• Azure Content Delivery Network: The Azure Content Delivery Network (CDN) offers developers a global solution for caching content. You can cache content at locations closest to your customers to provide the best experience for your application. The CDN caches Azure blobs and the static content output of compute instances at strategically placed locations. By doing so, the CDN provides maximum bandwidth for delivering content to users. You can activate CDN delivery for your content providers using the Azure Platform Management Portal. For more information, read the Azure CDN Documentation webpage.

  • Azure Virtual Network: Azure Virtual Network allows you to create a logically isolated section in Azure. Then you can securely connect it to your on-premises datacenter or a single client machine using an IPsec connection. Virtual Network makes it easy for you to take advantage of Azure’s scalable, on-demand infrastructure. It also provides connectivity to on-premises data and applications, which includes systems running on Windows Server, mainframes, and UNIX. For more information, read the Virtual Network Documentation webpage.

  • Azure ExpressRoute: Azure ExpressRoute allows you to create private connections between Azure datacenters and infrastructure on your premises or in a co-location environment. ExpressRoute connections do not traverse the public Internet. They offer more reliability, faster speeds, lower latencies, and higher security than typical connections over the Internet. With ExpressRoute, you can establish connections to Azure at an ExpressRoute location (Exchange Provider facility). Alternatively, you can connect directly to Azure from your existing WAN network (such as a MPLS VPN). For more information, read the ExpressRoute Overview and ExpressRoute Documentation webpages.

For more information, read the Network Services webpage

After you complete the development of your cloud service or application, you are ready to package, upload, and deploy it to Azure. There are four different deployment scenarios:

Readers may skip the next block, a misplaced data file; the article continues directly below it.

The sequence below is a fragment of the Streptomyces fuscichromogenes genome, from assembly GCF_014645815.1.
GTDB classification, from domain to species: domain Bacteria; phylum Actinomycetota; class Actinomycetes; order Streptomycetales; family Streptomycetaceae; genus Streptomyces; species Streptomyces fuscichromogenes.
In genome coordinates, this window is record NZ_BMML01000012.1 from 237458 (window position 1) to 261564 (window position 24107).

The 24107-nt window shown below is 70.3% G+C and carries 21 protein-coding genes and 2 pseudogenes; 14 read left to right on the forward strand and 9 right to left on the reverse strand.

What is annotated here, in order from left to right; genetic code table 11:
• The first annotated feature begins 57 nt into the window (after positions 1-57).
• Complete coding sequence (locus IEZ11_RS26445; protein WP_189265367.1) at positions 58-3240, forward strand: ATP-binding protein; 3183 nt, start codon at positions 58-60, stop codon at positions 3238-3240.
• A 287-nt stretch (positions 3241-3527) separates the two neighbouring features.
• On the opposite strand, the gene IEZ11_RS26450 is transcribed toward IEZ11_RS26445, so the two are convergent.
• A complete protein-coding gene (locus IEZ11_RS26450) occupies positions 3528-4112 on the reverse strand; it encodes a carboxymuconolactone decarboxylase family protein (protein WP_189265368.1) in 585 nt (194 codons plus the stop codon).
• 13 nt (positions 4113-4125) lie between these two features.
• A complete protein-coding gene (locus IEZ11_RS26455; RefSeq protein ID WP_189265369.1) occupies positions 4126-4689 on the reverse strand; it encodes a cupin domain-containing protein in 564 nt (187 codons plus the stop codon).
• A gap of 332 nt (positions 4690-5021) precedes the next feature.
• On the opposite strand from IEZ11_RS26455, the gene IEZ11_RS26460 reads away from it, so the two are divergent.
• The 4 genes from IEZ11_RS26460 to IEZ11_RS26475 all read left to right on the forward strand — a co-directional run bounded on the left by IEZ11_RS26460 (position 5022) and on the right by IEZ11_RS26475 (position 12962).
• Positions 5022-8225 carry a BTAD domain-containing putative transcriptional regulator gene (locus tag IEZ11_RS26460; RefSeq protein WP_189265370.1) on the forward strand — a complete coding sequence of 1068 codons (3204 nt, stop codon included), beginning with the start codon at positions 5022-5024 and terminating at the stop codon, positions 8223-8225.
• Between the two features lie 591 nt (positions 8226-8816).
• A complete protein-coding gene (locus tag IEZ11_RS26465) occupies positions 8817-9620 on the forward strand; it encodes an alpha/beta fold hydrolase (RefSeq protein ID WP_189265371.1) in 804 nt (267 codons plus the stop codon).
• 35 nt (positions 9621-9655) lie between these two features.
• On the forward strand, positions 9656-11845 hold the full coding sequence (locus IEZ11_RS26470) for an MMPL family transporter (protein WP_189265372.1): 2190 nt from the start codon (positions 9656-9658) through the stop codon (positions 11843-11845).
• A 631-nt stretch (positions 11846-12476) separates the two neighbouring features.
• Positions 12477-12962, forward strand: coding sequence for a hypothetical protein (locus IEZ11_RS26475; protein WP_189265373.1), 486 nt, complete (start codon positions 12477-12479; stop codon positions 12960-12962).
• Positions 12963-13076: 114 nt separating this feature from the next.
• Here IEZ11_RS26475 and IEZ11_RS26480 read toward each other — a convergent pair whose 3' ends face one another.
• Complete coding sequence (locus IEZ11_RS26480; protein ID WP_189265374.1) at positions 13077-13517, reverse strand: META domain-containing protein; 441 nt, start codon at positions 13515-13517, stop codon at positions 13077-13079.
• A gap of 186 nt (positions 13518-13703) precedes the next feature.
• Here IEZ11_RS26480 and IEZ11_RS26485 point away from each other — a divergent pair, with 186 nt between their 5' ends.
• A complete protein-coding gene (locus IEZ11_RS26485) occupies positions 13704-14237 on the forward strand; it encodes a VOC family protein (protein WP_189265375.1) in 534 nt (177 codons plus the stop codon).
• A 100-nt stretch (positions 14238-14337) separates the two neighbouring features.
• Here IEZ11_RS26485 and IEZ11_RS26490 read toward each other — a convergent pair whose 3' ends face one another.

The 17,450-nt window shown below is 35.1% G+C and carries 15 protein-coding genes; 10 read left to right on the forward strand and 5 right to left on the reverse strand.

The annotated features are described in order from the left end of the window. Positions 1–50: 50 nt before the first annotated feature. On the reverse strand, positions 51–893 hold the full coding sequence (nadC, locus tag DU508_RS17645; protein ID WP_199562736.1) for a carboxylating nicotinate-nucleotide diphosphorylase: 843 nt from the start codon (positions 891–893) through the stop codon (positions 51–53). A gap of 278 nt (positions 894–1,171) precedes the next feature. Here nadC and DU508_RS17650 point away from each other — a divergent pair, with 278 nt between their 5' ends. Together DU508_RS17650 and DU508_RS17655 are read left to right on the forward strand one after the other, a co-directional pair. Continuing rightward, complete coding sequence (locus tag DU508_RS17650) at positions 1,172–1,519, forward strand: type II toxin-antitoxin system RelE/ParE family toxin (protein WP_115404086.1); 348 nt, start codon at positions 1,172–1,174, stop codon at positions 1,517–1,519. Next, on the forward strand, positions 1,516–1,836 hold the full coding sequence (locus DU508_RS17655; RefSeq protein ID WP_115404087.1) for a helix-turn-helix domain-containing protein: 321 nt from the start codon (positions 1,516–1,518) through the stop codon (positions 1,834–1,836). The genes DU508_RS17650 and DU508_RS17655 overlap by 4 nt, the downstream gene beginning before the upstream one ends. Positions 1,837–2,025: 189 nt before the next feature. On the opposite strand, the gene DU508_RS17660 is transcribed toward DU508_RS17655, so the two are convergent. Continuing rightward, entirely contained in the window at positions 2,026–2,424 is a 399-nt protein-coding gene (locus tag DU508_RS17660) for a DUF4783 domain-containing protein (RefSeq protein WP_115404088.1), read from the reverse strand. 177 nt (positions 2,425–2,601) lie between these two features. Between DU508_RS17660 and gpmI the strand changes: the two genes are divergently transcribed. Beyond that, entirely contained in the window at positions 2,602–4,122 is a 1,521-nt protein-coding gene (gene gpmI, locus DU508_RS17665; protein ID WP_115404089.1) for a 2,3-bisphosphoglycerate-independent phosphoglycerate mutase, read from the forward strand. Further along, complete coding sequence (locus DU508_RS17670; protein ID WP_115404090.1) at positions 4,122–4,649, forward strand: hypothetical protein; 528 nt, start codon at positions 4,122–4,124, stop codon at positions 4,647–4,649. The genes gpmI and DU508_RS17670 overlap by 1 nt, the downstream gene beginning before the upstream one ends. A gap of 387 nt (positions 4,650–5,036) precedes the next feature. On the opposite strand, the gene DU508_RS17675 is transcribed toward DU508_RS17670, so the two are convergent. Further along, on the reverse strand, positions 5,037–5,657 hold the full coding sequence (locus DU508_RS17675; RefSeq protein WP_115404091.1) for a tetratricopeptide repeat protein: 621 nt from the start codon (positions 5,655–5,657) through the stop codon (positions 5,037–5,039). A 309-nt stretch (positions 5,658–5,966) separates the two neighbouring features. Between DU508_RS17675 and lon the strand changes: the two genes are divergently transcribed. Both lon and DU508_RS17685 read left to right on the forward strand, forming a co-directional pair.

• New Deployment

  • Configuration Change

  • Incremental Code Upgrade

  • Major Upgrade

For more information, read “How to Manage Cloud Services”, “Manage Deployments in Azure”, and “Managing Your Services”.

You can configure multiple deployments using one Azure subscription to support development, testing, QA, staging, etc. Azure also allows you to configure one Azure account to access multiple subscriptions. You can, therefore, create separate development and testing environments, with their own subscriptions, for your Azure application. In this case, consider deploying your service to a test subscription first and then to a production subscription. When you are ready for your service to go live, you can move it to the production environment. After you deploy your cloud service to a production subscription, you can use the staging environment for continuous testing.

Azure allows you to configure your application to automatically scale up or down to match the current demands and minimize costs. To activate this feature, use the “auto scale” rules and schedules. For more information, read “How to Scale an Application”.

See Also